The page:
A slow trade deadline sprang to life late Tuesday night. And, boom, it's now on in the American League.
That race changed dramatically with the blockbuster, three-way Jake Peavy trade because two of arguably the five best clubs in the AL significantly improved themselves in one jumbo deal.
The Red Sox, in the midst of an impressive bounceback season from last year's disaster, have the opportunity to bounce a little higher with Peavy nestled in the rotation alongside Jon Lester, John Lackey, Ryan Dempster and, if he returns healthy, Clay Buchholz.
The Tigers, bracing for shortstop Jhonny Peralta's expected Biogenesis suspension, not only scooped up a highly capable replacement in acquiring Jose Iglesias from the Red Sox, they seriously upgraded themselves defensively.
The rest of the deal: The Red Sox added reliever Brayan Villareal and the White Sox landed outfielder Avisail Garcia along with three minor leaguers -- right-handers J.B. Wendelken and Frencelis Montas and infielder Cleuluis Rondon.
The White Sox did fine. Probably, long-term, more than fine. But for the moment, this deal is about the two clubs realistically aiming at a World Series title this autumn.
Boston had to get another starter this month because the pitching-rich Rays, behind David Price, Matt Moore and Chris Archer, seized first place in the AL East from the Sox this week. The Rays' seven complete games in July are the most in a calendar month since the Phillies recorded seven in May 1999, according to STATS, LLC.
That's what Boston is facing. So ...
"We're really excited to bring Jake here,” Red Sox general manager Ben Cherington said on an overnight conference call early Wednesday morning. "Obviously, he's a proven major league starter, he's had a ton of success in his career and I think if there's one thing we wanted to do, if we could pull it off, was to add a starting pitcher.
"As we looked at the next two months, we're in position to compete for a playoff spot and we felt that adding a starting pitcher was the best way to protect our chances to do that."
Even before news of this dramatic three-way trade -- easily the most significant deadline deal so far -- the Red Sox and Tigers ranked right there with the Rays, Athletics and Orioles as the five best teams in the AL.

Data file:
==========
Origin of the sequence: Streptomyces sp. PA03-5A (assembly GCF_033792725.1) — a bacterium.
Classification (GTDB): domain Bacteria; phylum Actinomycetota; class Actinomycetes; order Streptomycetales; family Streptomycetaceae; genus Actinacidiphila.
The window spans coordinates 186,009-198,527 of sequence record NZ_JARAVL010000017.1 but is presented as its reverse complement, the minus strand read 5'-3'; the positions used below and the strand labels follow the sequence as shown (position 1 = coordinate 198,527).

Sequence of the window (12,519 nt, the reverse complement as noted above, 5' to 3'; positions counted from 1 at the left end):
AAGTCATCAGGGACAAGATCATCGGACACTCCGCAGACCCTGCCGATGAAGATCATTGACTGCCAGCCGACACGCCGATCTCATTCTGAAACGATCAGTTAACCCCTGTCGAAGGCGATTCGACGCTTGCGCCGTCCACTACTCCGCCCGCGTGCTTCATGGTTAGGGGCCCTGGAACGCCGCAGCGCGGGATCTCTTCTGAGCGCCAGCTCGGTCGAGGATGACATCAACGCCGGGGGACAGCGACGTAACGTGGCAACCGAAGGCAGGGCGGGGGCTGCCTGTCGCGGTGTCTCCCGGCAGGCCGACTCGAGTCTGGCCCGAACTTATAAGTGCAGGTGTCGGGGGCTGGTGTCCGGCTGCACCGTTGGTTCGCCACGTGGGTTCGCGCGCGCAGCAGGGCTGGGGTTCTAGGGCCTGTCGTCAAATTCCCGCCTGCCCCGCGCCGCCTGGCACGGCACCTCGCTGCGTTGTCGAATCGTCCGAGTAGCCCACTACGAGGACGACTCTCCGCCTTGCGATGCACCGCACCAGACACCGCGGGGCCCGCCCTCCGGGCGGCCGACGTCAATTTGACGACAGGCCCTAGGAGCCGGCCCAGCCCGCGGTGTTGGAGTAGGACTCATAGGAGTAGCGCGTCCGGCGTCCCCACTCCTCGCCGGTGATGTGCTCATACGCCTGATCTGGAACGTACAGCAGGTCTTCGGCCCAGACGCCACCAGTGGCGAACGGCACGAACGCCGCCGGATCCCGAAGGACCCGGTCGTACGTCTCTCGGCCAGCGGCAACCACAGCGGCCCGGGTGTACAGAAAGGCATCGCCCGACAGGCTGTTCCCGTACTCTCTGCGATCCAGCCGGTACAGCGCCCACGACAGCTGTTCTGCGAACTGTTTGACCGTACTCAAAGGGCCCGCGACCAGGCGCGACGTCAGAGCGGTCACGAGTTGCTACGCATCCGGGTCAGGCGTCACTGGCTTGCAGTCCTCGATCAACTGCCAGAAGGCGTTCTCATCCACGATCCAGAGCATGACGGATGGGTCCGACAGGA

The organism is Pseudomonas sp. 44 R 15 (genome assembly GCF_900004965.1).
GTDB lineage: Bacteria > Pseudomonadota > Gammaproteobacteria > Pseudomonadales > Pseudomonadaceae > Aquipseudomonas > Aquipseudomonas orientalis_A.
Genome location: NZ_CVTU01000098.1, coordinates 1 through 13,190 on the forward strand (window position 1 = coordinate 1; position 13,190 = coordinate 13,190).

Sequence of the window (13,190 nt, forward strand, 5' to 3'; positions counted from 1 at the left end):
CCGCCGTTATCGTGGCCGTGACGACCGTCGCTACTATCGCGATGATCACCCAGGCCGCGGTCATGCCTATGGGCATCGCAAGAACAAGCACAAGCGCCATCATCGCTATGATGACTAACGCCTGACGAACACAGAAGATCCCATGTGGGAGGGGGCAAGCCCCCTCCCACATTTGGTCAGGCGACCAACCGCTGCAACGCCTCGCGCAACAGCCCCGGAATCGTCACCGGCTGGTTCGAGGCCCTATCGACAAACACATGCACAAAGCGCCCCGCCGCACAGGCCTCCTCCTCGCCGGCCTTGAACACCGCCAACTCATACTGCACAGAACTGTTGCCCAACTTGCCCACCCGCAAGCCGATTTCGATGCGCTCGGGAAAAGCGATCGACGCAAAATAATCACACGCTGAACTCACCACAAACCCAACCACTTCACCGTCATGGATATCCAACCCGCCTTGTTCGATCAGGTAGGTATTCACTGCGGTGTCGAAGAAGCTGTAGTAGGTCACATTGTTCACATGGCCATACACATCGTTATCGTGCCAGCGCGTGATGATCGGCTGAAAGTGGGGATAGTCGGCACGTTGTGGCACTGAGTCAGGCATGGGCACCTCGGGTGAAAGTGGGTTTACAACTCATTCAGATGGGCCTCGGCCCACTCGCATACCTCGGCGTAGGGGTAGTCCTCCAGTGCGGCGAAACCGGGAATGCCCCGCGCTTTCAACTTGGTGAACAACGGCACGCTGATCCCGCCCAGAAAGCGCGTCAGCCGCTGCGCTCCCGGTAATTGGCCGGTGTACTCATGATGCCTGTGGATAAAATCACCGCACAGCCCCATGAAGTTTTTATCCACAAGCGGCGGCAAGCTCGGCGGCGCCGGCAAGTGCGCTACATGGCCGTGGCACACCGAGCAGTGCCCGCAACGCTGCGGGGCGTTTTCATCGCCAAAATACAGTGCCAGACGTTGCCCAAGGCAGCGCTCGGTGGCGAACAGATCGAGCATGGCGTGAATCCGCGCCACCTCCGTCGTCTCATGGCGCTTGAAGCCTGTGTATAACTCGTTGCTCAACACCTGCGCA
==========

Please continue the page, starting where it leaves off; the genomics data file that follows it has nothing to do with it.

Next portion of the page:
In adding Peavy, the Red Sox put the pressure on Tampa Bay and distanced themselves even further from the Orioles, who now are at risk of slipping permanently behind those two clubs without a July 31 surprise of their own.
What Peavy brings Boston is a determined and gutsy right-hander with plenty of big-game experience. While he might no longer be the pitcher he was when he won the 2007 NL Cy Young award in San Diego -- he's several injuries down the road from that -- he nevertheless remains a guy you want on the mound. On a last-place White Sox club this summer, he was 8-4 with a 4.28 ERA and a 1.138 WHIP.
If Buchholz (9-0, 1.71 ERA) comes back strong from his shoulder injury (he hasn't pitched since June 8), the Red Sox rotation could be lights out. And if Buchholz can't make it back, Peavy fills what otherwise could have been a possibly fatal gap.
Peavy is expected to arrive in Boston on Wednesday, though there is no word yet when his first start for the Red Sox will come. Cherington said he will not pitch Wednesday night. He was scheduled to start Tuesday in Cleveland, but the White Sox scratched him in anticipation of making a deal.
Cherington said that the fact that Peavy is signed through 2014 (at $14.5 million) with a $15 million player option for 2015 -- it automatically vests if he works 400 innings combined in 2013 and 2014, including 190 innings in 2014, and is not on the disabled list at the end of the 2014 season -- was appealing to the Sox. Boston was not interested in a two-month rental pitcher, especially if it meant parting with a talent like Iglesias.
“We certainly didn't go into this July looking or expecting to trade Jose," Cherington said.
But with Stephen Drew at shortstop and several talented youngsters on the left side of their infield in the organizational depth chart, it made sense to trade Iglesias in the right deal.
Boston had casual conversations on other topics with the Tigers, but the three-way talk started, Cherington said, "in earnest" earlier in the day Tuesday.
Which makes perfect sense from Detroit's side, because the Biogenesis suspensions now are expected to be handed down by week's end and the Tigers almost certainly were about to lose their shortstop. Peralta likely is going to be sidelined for a minimum of 50 games, and possibly more.
Iglesias absolutely is a defensive upgrade at shortstop over Peralta. The Tigers were a below-average defensive team, but now they have defensive stars at two of the most important positions on the diamond -- shortstop, and center field with Austin Jackson. So that should make Justin Verlander and Co. smile.
And in acquiring reliever Jose Veras from Houston on Monday, Detroit improved its other potential Achilles' heel heading into the stretch run.
No question, considering what Peralta's loss could have meant to them, it appears as if Tigers' GM Dave Dombrowski proactively struck at the perfect time.
And the Red Sox are better, too.
"He's an intense competitor," Cherington said of Peavy. “He loves to pitch, he's got a good assortment of stuff. His fastball has a ton of life, along with his changeup and slider ... he throws strikes, attacks hitters.
“I think he'll fit in nicely with the group we have. ... We're just expecting him to give us a chance to win every time out."
That, Peavy will do.
Now we'll see if the Rays, Athletics and Orioles can improve themselves by 4 p.m. Wednesday.
Tick, tick, tick ...